Veganism is spiritual

Acharya Prashant
5 min readMar 3, 2020

Question: Why is it important today for us to turn vegan?

Acharya Prashant: Man has a tendency to further his self-interest. The self he defines, usually, quite narrowly, in relation to his body then all the other bodies become material benefits to be exploited. When he defines himself in terms of gender, then, the other gender becomes a means to further his own gratification. Similarly, he can define himself in terms of an immediate family, community — whenever there is division, a party on the other side is conveniently created and exploited.

There is the Homo sapiens species and there are other species as well. Man’s egoistic worldview is that all these other species exist just for the sake of man; hence we exploit them in all possible ways. This is the very antithesis of spirituality, which is about the broadening of ego boundaries. The dissolution of the narrow ego resonates with veganism. I do not see how it is possible to be spiritual and not be vegan.

There is biodiversity loss and extinction of species happening today; millions of interconnected micro-ecosystems are threatened all because of man’s flawed self-concept. So these two are interrelated — man’s quest for liberation from his ego, narrow self-concept, and his compassion towards the larger world. The larger world includes all flora and fauna.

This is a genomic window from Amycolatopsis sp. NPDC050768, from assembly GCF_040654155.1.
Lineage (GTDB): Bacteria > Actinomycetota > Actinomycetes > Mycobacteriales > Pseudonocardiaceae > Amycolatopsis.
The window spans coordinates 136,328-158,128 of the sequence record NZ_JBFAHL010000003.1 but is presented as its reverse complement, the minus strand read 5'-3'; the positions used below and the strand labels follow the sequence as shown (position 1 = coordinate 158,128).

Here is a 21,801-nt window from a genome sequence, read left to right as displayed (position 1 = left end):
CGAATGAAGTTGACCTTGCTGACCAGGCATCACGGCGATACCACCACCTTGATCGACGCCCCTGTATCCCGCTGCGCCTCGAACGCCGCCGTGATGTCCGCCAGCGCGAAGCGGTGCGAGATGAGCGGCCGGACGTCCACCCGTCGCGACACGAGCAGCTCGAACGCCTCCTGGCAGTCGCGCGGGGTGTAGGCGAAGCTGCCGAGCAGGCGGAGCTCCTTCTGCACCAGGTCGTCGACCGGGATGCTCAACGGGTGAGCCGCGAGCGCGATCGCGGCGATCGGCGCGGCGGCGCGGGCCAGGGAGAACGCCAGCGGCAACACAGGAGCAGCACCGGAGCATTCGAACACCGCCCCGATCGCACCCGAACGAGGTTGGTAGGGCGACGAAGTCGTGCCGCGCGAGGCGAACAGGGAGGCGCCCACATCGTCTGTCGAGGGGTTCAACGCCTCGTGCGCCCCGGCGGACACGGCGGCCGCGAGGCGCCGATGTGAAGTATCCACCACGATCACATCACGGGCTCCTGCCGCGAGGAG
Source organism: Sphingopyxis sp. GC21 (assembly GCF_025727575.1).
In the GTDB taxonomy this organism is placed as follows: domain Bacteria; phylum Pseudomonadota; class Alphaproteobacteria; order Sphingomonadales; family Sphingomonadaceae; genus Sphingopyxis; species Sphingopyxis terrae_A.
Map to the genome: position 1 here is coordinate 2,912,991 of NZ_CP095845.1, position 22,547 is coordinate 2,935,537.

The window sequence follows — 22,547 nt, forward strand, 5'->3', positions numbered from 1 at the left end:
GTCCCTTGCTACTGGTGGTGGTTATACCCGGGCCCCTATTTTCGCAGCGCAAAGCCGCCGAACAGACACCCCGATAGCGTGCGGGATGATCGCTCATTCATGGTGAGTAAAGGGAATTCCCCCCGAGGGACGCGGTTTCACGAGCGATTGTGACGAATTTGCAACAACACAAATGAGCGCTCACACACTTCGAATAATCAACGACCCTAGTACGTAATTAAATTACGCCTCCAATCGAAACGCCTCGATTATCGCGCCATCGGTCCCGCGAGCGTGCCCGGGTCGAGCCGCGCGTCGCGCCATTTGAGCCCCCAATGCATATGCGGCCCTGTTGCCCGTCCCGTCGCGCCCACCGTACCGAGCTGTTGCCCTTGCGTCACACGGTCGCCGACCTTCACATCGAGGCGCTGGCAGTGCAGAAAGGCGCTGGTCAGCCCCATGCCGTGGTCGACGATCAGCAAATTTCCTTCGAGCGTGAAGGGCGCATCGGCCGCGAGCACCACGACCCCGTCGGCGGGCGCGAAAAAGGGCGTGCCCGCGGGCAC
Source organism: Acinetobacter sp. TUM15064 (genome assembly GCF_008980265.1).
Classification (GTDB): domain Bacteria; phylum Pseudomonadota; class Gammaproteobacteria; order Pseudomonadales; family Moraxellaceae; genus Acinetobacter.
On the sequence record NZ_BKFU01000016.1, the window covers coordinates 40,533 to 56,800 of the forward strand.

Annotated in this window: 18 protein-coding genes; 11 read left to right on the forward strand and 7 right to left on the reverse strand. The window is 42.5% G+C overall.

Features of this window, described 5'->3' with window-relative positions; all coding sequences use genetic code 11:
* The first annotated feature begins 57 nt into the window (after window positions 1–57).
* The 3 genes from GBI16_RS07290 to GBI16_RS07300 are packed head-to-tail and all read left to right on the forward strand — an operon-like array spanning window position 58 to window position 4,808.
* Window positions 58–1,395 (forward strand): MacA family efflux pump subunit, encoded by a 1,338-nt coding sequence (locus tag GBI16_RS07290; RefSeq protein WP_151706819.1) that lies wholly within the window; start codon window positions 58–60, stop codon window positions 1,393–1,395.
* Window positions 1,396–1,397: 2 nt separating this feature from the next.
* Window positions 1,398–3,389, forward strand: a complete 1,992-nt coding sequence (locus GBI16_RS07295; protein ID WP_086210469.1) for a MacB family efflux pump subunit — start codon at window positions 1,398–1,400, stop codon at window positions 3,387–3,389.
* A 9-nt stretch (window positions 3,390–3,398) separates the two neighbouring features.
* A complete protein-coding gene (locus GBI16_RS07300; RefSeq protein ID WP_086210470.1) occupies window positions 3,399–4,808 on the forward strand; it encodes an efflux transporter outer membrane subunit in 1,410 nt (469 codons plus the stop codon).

Question: Does veganism fit in with our culture, where we are brought up on a milk diet? In fact, the first solid meal offered to an infant is rice pudding.

Acharya Prashant: Cultural and social practices are time-dependent. So when we talk of the Hindu community’s affinity with milk and milk products, it’s a socio-cultural thing and it doesn’t have anything to do with the essence of religion. Since India was an agricultural economy, the role of the cow and oxen was always important. From there came this association with the entire cow family. Earlier, all of that was in limits and it was mostly a cultural practice. Cultures must change in response to the realities of time, but the essence of religion cannot change; cultures have to adjust as per the prevailing conditions.

Question: What is the essence of religion?

Acharya Prashant: Man lives by his ego and the narrower the ego boundary, the greater his suffering. This is the…

Acharya Prashant